By: Mason Krohn
On December 9, 2015, French students celebrated a holiday unknown not only to the country's citizens but also to everyone in the world. France’s former president, François Hollande, announced it as the Day of Laïcité, or the National Day of Secularism. Hollande marked the 110th anniversary of the 1905 law that strictly established the separation of church and state. The unexpected celebration of the century-old decree came in the wake of the terror attacks that killed 17 Parisians at Charlie Hebdo, a satirical newspaper that poorly portrayed Islam, and Hyper Cacher, a kosher deli. Hollande’s improvised holiday was part of his ten-point plan to combat radicalization of youth by educating students about the importance of secularism.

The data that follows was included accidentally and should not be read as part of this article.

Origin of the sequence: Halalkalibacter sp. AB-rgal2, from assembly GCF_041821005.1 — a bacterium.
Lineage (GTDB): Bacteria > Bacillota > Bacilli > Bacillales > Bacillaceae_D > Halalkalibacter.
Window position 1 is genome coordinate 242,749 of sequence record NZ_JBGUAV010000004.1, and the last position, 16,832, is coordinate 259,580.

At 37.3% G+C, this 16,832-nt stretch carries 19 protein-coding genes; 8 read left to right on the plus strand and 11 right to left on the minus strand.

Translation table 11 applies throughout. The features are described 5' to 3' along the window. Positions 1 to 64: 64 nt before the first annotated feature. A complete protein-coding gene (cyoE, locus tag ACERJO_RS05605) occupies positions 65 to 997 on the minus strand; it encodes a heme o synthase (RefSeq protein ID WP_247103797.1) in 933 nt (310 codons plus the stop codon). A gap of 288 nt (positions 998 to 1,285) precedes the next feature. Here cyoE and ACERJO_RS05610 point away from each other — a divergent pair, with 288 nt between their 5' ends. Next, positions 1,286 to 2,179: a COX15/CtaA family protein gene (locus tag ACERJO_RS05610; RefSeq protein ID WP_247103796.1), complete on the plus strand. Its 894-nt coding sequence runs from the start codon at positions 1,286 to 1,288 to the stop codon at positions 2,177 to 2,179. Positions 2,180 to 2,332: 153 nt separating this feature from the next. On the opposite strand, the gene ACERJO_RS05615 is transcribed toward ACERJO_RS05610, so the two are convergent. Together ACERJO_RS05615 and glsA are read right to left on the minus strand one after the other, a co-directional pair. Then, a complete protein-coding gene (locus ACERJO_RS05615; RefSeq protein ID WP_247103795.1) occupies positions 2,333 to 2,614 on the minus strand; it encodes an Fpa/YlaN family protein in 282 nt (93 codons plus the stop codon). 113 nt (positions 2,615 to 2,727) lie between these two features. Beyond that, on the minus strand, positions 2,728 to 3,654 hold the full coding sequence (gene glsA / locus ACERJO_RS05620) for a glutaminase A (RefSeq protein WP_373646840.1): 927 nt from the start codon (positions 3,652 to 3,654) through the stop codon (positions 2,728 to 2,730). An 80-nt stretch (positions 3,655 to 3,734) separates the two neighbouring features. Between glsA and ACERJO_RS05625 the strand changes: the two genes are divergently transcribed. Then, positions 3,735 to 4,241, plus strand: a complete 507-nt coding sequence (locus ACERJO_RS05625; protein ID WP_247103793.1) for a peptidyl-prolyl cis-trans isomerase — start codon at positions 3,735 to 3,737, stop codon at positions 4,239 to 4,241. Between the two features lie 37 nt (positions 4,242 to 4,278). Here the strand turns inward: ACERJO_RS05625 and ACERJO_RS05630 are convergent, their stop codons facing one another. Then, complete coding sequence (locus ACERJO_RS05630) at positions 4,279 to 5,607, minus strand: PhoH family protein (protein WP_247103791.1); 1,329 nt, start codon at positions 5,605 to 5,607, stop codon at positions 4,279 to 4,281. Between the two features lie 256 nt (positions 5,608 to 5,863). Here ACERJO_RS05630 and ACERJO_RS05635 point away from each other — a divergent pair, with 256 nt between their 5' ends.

In many ways, the roots of secularism in Europe are being misused to persecute the growing presence of Muslims in the continent. For instance, Marine Le Pen, the runner-up in France’s 2017 presidential election, campaigned on the idea that she was a defender of secularism and used laïcité to justify her proposed policy of banning headscarves and turbans in an effort to gain support from alt-right voters. Besides the misconstrual of church and state separation to propagate a form of discrimination, others argue that a rise in secularism has also benefitted Europe by removing corruption and bias from its government. Yet, while politicians raged on with debates on the meaning of secularism and its related policies, many students admitted that their schools took no part in the celebration as some teachers either refused to spend time on teaching laïcité or they simply had no idea that the holiday was happening. France’s lackluster holiday and politically extreme uses of secularism are a microcosm of religious battles across Europe.